4 min read

Burnout, frustration, and overwhelm are rampant realities in social justice and educational equity organizations, sectors, and movements at large. If you’re like a lot of managers and staff we know, you might feel like you’re often tasked with making the impossible possible, trying to do the most with the least. With the responsibilities we shoulder in increasingly complex environments, it’s hard not to feel overwhelmed, stuck, helpless, or just plain annoyed sometimes.

Outside your sphere: What people think of me, other people, current events, and the world. Inside your sphere: the relationships I build and invest in, how I spend my time, what I propose, and my feedback.
Illustration: Kiely Houston

Sphere of control is a concept that helps people focus their precious time and energy on the things they can control so that they can make a greater impact where it matters most. While in most spaces it’s regarded as a tool for productivity, we see it as a tool for resilience. It’s not just about getting things done; it’s about recognizing your power. Generally speaking, this matters because seeing where we have choices and agency is key to our sense of well-being. For managers specifically, creating space for others to exercise their voice, choice, and agency is part of a trauma-informed approach.

We think that anyone can apply the concept of sphere of control (at work and beyond), but we’ve found that it’s particularly helpful for people with marginalized identities or who have less positional power in their organizations.

How to use it

Below are four steps for using sphere of control to get unstuck, accompanied by examples. Take 3-4 minutes to think through the following:

1. Name the situation.

What’s the situation that’s causing your feelings of overwhelm, frustration, helplessness, stuckness, or anger?

2. Identify what’s outside your sphere of control.

Think about what you have no direct control over. This might include things in your political, social, organizational, or personal context, immovable project constraints (such as deadlines or budgets), and other people’s attitudes, behaviors, or feelings.

3. Identify what’s inside your sphere of control.

Think about what you can directly control. This can include your mindset or approach, proposals, and actions you can take. The things inside your sphere of control can range from the immediate and relatively small task, like “talk to my manager about the situation” to a bigger or more dramatic change, like “find another job.” Consider your full range of options.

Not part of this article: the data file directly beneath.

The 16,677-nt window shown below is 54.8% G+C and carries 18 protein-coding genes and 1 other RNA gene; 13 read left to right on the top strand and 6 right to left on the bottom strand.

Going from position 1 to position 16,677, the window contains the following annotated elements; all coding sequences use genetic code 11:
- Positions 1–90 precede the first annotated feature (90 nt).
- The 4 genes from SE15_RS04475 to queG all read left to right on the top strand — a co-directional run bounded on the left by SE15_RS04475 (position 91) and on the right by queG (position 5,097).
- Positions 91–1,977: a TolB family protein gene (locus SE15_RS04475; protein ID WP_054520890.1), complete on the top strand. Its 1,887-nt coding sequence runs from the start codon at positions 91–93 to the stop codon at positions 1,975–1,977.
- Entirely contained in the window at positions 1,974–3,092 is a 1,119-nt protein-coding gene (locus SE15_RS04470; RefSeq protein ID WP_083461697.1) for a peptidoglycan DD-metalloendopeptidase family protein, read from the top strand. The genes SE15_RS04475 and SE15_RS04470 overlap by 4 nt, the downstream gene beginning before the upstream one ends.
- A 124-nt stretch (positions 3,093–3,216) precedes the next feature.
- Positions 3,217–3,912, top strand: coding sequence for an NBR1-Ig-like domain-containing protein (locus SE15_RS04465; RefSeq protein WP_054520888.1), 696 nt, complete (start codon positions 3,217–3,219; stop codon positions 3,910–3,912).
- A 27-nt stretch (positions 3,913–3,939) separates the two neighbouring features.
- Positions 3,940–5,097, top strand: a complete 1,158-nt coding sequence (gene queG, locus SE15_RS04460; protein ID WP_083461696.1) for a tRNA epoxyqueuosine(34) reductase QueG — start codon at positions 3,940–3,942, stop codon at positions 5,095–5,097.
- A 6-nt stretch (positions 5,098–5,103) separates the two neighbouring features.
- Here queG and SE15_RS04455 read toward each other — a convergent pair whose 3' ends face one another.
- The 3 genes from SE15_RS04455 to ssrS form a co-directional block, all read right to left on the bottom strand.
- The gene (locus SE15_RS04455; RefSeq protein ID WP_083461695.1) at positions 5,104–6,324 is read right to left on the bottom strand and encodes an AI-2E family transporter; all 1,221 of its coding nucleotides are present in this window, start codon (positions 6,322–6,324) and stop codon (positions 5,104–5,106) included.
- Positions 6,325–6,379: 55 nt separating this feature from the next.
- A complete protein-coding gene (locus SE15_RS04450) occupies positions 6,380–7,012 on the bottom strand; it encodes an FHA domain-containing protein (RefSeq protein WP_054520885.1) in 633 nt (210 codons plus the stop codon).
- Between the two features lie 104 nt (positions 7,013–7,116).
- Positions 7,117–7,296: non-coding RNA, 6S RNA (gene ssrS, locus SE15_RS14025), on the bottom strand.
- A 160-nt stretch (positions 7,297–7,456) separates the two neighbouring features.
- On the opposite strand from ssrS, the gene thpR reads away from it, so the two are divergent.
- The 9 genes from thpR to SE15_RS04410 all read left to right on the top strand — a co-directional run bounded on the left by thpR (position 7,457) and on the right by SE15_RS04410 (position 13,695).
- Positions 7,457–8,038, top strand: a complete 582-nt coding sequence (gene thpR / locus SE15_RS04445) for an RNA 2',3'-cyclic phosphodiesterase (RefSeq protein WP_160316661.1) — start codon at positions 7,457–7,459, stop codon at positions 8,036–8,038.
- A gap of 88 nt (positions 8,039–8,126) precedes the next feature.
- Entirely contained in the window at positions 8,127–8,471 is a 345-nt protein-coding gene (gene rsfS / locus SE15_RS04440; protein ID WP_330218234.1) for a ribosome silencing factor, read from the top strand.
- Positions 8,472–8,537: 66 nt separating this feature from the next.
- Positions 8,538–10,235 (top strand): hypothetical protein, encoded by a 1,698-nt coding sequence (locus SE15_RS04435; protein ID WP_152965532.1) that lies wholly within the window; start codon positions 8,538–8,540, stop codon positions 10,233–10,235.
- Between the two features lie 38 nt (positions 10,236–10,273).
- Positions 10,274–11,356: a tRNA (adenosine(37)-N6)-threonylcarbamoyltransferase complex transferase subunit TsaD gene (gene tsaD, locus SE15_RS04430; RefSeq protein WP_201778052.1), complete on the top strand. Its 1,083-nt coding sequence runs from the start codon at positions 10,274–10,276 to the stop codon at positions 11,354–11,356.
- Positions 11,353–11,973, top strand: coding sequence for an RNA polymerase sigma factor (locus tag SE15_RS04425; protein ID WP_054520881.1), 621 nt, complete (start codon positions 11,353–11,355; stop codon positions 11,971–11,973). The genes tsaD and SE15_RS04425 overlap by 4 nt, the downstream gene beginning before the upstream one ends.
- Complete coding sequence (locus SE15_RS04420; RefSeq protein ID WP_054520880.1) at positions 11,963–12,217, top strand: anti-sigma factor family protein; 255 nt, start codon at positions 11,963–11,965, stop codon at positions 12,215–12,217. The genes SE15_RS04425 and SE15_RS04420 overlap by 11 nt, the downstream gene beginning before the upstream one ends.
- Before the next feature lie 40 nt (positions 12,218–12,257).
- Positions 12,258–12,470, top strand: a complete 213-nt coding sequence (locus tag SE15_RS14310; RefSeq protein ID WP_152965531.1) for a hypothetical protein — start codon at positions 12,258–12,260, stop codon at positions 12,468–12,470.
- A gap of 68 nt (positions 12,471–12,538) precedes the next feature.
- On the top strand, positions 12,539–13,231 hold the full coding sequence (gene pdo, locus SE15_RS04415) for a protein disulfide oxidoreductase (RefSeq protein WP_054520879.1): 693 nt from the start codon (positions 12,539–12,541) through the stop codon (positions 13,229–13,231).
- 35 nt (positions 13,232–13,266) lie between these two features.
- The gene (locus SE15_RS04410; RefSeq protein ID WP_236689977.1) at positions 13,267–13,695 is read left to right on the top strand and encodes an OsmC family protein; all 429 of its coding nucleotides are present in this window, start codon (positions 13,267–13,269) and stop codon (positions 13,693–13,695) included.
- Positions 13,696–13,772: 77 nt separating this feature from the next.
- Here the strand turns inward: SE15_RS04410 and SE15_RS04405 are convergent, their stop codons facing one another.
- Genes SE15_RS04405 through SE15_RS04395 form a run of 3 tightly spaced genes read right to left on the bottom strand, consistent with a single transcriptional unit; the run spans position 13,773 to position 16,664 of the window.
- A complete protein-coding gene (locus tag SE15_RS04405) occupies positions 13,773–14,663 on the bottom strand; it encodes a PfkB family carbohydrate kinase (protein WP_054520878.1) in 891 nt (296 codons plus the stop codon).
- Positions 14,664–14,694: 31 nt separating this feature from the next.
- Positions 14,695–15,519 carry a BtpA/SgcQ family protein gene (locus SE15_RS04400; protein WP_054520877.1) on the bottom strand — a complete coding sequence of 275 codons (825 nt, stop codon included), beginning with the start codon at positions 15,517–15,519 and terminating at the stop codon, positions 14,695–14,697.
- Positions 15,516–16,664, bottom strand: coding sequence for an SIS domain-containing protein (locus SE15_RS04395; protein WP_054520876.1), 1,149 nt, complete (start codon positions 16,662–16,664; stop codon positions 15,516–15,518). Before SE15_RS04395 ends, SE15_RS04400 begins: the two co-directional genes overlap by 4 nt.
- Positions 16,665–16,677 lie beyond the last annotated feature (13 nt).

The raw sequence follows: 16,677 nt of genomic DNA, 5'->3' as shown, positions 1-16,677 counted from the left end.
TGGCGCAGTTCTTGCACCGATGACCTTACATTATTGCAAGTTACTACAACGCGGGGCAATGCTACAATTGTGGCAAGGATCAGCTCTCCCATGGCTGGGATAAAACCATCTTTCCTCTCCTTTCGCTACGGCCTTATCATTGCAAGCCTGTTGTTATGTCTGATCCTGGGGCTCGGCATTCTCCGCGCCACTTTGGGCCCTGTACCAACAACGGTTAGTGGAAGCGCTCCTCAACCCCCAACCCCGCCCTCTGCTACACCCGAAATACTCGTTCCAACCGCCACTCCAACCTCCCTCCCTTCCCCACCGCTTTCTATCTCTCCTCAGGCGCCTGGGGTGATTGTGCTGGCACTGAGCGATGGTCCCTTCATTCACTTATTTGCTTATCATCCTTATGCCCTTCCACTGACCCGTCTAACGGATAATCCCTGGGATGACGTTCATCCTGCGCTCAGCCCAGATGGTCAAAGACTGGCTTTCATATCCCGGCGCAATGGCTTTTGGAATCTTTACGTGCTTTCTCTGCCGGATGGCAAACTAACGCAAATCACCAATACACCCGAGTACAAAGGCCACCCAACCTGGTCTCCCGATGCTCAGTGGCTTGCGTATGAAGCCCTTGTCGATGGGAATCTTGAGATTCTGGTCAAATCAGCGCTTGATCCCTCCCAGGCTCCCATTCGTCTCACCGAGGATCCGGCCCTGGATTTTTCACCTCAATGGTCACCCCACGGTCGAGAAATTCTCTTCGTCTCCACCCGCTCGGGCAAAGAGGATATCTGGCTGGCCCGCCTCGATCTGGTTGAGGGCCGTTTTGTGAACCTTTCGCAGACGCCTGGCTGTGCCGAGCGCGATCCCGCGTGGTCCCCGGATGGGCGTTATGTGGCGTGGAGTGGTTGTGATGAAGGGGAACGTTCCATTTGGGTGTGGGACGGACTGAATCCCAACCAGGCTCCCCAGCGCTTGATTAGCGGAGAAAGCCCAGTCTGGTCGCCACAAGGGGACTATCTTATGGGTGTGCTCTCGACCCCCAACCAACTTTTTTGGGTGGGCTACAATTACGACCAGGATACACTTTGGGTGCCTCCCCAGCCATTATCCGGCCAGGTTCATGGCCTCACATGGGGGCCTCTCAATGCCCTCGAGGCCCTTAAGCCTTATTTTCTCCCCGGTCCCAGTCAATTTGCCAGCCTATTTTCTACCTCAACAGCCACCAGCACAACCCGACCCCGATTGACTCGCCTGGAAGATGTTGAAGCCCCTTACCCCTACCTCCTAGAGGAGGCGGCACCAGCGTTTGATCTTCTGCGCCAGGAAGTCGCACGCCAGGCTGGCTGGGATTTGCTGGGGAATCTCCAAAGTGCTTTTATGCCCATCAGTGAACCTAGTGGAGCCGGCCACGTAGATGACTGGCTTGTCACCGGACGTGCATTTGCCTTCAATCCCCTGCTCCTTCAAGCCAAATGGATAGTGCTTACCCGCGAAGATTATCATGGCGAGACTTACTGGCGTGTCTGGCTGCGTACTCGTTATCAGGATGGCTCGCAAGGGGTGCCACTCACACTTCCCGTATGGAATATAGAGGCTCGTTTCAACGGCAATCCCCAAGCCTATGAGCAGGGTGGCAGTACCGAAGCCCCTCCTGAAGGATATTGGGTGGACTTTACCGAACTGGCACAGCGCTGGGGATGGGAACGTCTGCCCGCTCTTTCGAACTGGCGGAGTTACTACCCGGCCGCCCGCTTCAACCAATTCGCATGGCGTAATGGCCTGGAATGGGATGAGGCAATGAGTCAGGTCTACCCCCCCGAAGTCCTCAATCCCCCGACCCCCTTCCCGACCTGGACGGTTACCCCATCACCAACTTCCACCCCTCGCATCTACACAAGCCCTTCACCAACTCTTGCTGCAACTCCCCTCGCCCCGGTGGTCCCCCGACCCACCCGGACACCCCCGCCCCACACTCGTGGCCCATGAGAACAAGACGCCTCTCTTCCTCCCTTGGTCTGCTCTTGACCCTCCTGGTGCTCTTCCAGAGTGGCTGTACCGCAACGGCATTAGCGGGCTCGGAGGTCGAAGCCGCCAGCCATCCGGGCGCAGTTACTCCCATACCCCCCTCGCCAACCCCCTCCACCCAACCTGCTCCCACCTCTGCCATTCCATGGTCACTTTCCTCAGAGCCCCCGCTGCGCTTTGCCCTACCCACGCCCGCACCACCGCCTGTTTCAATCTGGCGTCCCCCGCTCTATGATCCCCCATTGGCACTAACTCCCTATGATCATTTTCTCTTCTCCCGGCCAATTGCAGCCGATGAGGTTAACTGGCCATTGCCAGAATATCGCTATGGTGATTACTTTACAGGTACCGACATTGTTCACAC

4. Do one thing within your control.

For many people, simply naming what’s in their control is enough to feel a sense of power and agency and get out of the rut of helplessness. However, we recommend that you go one step further and take action on one thing you have control over.

  • What mindsets, approaches, or values can you apply?
  • What actions can you take?
  • What can you do to prevent or prepare for the situation if it happens again?
  • How might you react if/when the situation arises?
  • What proposals can you make?

Sphere of control in action

Here’s an example of how you might think through your sphere of control:

1. The situation

I’m a middle manager and I’ve been advocating to get key staff vacancies filled for months. My team doesn’t understand what’s taking so long, and I share their frustration. We’re getting close to (hard-won) approval on a recruitment. Problem is, I know HR is totally backlogged and our salaries aren’t competitive. I worry this may take awhile even once we have the green light.

2. Outside the sphere

  • Quick fixes to structural problems with HR capacity and salary policies
  • COVID-19 leading to high turnover and fewer applications
  • How long it will take to get approval and the length of the hiring process
  • What’s happened in the past that led to these vacancies

3. Inside the sphere

  • Talk to my manager about the impact on team morale and capacity
  • Work with team to adjust goals and reprioritize
  • Finding creative ways to boost capacity, like advocating to hire a contractor or temp
  • Start talent scouting so we can move quickly when hiring is approved
  • Find another job if nothing changes in the next six months

4. One thing I can do

I will talk to my manager about the impact on team morale and capacity; in the meantime, I will also work with my team to adjust their goals and reprioritize.

Things to keep in mind

Your sphere of control isn’t static.

While there are some things you may never have direct control over, you may find that it expands or contracts depending on your context, relationships, roles, and personal capacity. Consider how you might grow your sphere of control. What relationships or skills could you build? How might you shape your trajectory (within your organization or beyond)? Managers, consider how your actions might impact your staff’s sphere of control. What might you do to contribute to your staff feeling like they have choices and agency?

Sphere of control is not a cure-all.

Sphere of control is helpful for thinking through issues and figuring out where you have agency. For larger and more complex problems, it might help you mitigate some of the impacts, but your actions alone likely won’t solve the problem altogether. While this may feel like a downer, it’s important to let go of the things that are outside of your control so that you can focus on where you can have the greatest impact.

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